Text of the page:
Wednesday, December 7, 2011

An Introduction to Freeze Dried Foods

         Most of the time when I think of this particular blog, I think that we have just begun and that I have a lot of ground to cover quickly and many subjects to tell you about, or to which to alert you.  Today, I realize that we have reached post number fifty !
          When I first began in preparedness I stocked lots of canned food, food in jars and I prepared to grow the rest of my own. Later I froze quite a bit of food in order to stay ahead.  I did not pursue freeze dried food until fairly recently because I did not truly understand it, thinking that it might have more preservatives than I wanted my family to have.  With extra research and education I have found that there are times where stocking industrial sized freeze dried foods may be very intelligent.

           There are a number of brands of freeze dried foods marketed. I tend to buy much of the Augason Farms line in part because it is sold through Sam's Club here in the US, and this keeps it more accessible to me, but there are many others. The beauty of freeze dried food in Industrially sized #10 cans is that larger amounts of food can be stored in smaller spaces, and can be stacked fairly well, and that many of these foods will remain nutritionally stable, edible and delicious FOR 25-30 years depending upon the product, the item, and whether you can store it in a moderated heated and cooled space.

Costco, in the US even sells a brand of emergency freeze dried food called Shelf Reliance, as seen above.
  These cans come in metal sealed cans, and a plastic lid either comes with them, or can be purchased for about 25 US cents per lid.  The unopened cans will last 20 plus years, and an opened one should be consumed within one year.
    The food does take a considerable amount of water to reconstitute, and depending upon brand, it can take some time. Some items reconstitute best using heat as well.  I hesitate to tell you which products and brands I like because among preppers there are many opinions.   I am not a big fan of the freeze dried lasagna, but I like the chili.   Others don't like the chili much unless things are added to it after being reconstituted, but they love the lasagna !
     These cans will last best if not allowed to become wet.  Sealed, they are also resistant to insects, including pantry moths.  A very wide brands of products, companies and foods are available.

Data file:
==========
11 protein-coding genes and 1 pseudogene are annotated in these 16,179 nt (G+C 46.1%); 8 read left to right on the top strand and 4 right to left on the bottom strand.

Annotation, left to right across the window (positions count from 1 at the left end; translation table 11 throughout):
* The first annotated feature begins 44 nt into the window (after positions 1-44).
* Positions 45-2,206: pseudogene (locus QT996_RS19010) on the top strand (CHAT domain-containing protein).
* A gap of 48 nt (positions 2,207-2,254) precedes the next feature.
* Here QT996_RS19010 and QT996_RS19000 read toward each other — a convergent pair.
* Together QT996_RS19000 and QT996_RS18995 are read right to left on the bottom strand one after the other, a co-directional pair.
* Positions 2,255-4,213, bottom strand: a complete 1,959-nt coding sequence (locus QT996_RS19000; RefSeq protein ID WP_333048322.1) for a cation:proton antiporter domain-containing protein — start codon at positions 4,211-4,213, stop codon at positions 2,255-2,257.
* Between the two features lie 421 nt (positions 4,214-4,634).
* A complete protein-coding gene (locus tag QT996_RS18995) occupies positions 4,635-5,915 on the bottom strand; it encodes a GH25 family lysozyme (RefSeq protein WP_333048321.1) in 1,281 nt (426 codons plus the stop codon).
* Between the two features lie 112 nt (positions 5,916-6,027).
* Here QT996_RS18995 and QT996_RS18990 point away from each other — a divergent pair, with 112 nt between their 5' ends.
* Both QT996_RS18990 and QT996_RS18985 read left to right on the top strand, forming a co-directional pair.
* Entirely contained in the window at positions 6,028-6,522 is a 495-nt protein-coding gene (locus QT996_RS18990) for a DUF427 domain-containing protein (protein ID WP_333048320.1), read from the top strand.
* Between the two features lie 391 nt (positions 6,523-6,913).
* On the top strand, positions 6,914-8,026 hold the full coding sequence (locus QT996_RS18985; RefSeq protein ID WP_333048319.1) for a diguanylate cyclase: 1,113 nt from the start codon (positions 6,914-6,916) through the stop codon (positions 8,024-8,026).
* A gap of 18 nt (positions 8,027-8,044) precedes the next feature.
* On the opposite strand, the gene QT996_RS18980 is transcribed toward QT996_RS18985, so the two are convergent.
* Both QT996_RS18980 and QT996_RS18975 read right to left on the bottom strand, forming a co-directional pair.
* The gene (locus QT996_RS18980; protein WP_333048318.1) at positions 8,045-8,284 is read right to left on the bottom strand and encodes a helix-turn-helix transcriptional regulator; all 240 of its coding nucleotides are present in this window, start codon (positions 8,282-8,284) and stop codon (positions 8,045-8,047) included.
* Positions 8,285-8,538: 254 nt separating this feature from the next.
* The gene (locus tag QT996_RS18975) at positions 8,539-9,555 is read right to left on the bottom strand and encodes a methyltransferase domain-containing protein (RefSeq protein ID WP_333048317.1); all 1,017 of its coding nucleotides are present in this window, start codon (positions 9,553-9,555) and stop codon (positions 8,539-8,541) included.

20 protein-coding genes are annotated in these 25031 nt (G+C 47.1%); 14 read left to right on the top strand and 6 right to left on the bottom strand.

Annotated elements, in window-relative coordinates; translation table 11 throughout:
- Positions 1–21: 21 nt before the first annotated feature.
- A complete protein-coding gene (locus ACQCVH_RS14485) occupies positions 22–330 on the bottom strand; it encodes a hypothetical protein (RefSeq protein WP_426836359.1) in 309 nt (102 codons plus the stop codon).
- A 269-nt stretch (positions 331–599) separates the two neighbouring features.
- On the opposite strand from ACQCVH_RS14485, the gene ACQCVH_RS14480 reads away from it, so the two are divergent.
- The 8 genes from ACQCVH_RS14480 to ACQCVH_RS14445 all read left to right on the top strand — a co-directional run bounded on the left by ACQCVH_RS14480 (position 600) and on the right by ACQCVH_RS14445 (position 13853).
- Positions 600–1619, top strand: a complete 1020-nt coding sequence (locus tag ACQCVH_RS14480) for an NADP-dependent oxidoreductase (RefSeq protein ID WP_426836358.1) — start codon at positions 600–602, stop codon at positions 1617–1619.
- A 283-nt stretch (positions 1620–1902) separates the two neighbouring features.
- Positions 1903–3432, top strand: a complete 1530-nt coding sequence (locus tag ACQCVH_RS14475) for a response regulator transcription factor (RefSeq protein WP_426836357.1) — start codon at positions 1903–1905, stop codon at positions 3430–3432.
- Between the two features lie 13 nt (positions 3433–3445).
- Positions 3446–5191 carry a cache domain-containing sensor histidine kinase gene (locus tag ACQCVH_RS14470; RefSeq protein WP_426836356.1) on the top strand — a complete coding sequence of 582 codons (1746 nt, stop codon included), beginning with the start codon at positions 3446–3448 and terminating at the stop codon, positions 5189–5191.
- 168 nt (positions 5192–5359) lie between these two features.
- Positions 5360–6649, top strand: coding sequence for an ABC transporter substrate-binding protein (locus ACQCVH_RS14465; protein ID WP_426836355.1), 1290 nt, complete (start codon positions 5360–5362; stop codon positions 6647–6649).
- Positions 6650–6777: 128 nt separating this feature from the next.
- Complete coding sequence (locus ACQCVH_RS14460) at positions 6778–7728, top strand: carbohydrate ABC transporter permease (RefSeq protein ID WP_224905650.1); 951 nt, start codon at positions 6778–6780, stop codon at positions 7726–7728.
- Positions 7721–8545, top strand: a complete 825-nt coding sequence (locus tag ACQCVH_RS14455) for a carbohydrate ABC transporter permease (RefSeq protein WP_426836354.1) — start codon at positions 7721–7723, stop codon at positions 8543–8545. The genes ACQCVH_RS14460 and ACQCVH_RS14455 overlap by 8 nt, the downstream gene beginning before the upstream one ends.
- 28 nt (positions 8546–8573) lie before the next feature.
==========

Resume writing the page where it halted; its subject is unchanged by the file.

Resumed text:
One can buy 20-25 servings of an entree, as we have above, or anything from freeze dried mozzarella cheese, freeze dried cottage cheese, blueberries, muffin mixes, pancake mixes, bread mixes, vegetables, fruits, chopped green peppers, chopped onions, etc.

This seafood chowder, for example, has a 25 year lifespan unopened.   There are many different types of soups, and brands.  Many of them are quite good.

 This particular item can be mixed up and used, or may be added to cakes, cookies, entrees and other foods during cooking to impact flavor and texture.

 It takes a little practice to rehydrate foods and then add them to meals, but it's well worth the practice and the effort.

     Augason Farms has recipes one can download from their site.

      Augason Farms also sells an entire line of gluten free foods, which is very important to any prepper, or any other person who has celiac disease, or celiac-sprue as we used to call it.  Please look at their gluten free line of foods.  This can make purchasing it, and having it available for families so much easier than navigating elsewhere.

A broad selection of gluten free foods are available from Utah, USA based Augason Farms, a family owned business.

1 comment:

Online Survival Supplies said...

Great Introduction, Food that is freeze dried also gives you advantages over frozen food, dehyrated food or canned goods.

- Freeze Dried Food